The Sirente crater field consists of a 120 in wide, rimmed main depression flanked to the northwest by about 30 smaller depressions. It has been dated to the first centuries A.D. An impact origin is suggested, but not confirmed. The small size combined with the properties of the target material (carbonate mud) would neither allow shock features diagnostic of impact, nor projectile vaporization. Consequently, a meteoritic component in the sediments would be very localized. At impacts of this size the projectile most likely is an iron meteorite. Any iron meteorites on the ground surface would, in Iron Age Europe, have been removed shortly after the event. However, if the depressions are of impact origin they should contain meteorites at great depth in analogy with known craters. The magnetic properties of iron meteorites differ distinctly from the very low magnetic sediments and sedimentary rocks of the Sirente area. We have used a proton precession magnetometer/gradiometer to produce magnetic anomaly maps over four of the smaller depressions (similar to 8 in diameter), as well as two crossing profiles over a fifth depression (similar to 22 in diameter). All show distinct magnetic anomalies of about 20 nT, the larger depression up to 100 nT. Magnetic modeling shows a best fit for structures with upturned strata below their rims, excluding a karstic origin but supporting an explosive formation. The 100 nT anomaly can only be explained by highly-magnetic objects at a few meters depth. All together, the magnetic data provides a strong indication for an impact origin of the crater field.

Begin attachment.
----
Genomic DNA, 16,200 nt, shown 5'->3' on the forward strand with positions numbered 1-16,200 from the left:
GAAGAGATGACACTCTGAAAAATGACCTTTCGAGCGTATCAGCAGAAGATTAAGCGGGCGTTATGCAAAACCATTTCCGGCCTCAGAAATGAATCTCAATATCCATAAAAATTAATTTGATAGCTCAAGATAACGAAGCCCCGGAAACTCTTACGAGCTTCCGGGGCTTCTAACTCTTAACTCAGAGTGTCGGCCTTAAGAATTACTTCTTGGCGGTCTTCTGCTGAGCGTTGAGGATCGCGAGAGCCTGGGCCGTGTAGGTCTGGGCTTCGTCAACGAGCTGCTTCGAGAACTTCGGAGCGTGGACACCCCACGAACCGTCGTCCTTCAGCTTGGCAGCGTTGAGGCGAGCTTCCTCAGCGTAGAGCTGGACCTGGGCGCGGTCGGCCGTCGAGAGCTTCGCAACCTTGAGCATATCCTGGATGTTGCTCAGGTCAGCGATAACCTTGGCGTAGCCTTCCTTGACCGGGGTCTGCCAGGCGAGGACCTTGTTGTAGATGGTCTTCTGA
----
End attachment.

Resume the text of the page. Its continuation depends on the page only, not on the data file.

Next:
• 14. Oskooi, Behrooz
    et al.
    Henkel, Herbert
    KTH, School of Architecture and the Built Environment (ABE), Sustainable development, Environmental science and Engineering, Land and Water Resources Engineering.
    Pedersen, Laust B.